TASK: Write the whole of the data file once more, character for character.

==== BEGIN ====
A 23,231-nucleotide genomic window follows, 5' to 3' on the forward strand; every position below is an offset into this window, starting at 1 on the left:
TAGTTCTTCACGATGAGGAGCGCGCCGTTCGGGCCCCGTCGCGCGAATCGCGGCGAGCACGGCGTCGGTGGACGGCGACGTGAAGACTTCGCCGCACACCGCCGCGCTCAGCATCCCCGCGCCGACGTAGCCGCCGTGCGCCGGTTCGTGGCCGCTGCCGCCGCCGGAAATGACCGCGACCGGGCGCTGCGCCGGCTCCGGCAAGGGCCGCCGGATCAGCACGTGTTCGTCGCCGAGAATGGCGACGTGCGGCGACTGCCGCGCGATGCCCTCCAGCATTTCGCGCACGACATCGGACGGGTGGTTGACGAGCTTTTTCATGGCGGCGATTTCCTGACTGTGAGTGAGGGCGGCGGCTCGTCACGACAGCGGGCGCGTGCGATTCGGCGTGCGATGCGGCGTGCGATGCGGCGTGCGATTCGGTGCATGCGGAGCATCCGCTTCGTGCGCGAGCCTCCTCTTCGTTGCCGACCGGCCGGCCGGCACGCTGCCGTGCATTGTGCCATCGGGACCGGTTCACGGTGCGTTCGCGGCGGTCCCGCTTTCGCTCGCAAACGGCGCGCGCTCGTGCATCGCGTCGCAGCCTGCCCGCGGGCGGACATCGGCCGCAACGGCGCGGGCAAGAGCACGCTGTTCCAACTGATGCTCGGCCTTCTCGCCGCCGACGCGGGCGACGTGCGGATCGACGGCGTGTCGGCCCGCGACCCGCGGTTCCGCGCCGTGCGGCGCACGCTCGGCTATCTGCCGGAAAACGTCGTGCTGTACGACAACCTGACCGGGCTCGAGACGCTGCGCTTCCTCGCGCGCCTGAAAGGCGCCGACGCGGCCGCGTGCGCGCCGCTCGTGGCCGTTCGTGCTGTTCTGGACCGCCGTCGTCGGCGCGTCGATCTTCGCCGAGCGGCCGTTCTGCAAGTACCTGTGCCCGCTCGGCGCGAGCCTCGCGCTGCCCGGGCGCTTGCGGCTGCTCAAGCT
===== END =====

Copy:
A 23,231-nucleotide genomic window follows, 5' to 3' on the forward strand; every position below is an offset into this window, starting at 1 on the left:
TAGTTCTTCACGATGAGGAGCGCGCCGTTCGGGCCCCGTCGCGCGAATCGCGGCGAGCACGGCGTCGGTGGACGGCGACGTGAAGACTTCGCCGCACACCGCCGCGCTCAGCATCCCCGCGCCGACGTAGCCGCCGTGCGCCGGTTCGTGGCCGCTGCCGCCGCCGGAAATGACCGCGACCGGGCGCTGCGCCGGCTCCGGCAAGGGCCGCCGGATCAGCACGTGTTCGTCGCCGAGAATGGCGACGTGCGGCGACTGCCGCGCGATGCCCTCCAGCATTTCGCGCACGACATCGGACGGGTGGTTGACGAGCTTTTTCATGGCGGCGATTTCCTGACTGTGAGTGAGGGCGGCGGCTCGTCACGACAGCGGGCGCGTGCGATTCGGCGTGCGATGCGGCGTGCGATGCGGCGTGCGATTCGGTGCATGCGGAGCATCCGCTTCGTGCGCGAGCCTCCTCTTCGTTGCCGACCGGCCGGCCGGCACGCTGCCGTGCATTGTGCCATCGGGACCGGTTCACGGTGCGTTCGCGGCGGTCCCGCTTTCGCTCGCAAACGGCGCGCGCTCGTGCATCGCGTCGCAGCCTGCCCGCGGGCGGACATCGGCCGCAACGGCGCGGGCAAGAGCACGCTGTTCCAACTGATGCTCGGCCTTCTCGCCGCCGACGCGGGCGACGTGCGGATCGACGGCGTGTCGGCCCGCGACCCGCGGTTCCGCGCCGTGCGGCGCACGCTCGGCTATCTGCCGGAAAACGTCGTGCTGTACGACAACCTGACCGGGCTCGAGACGCTGCGCTTCCTCGCGCGCCTGAAAGGCGCCGACGCGGCCGCGTGCGCGCCGCTCGTGGCCGTTCGTGCTGTTCTGGACCGCCGTCGTCGGCGCGTCGATCTTCGCCGAGCGGCCGTTCTGCAAGTACCTGTGCCCGCTCGGCGCGAGCCTCGCGCTGCCCGGGCGCTTGCGGCTGCTCAAGCT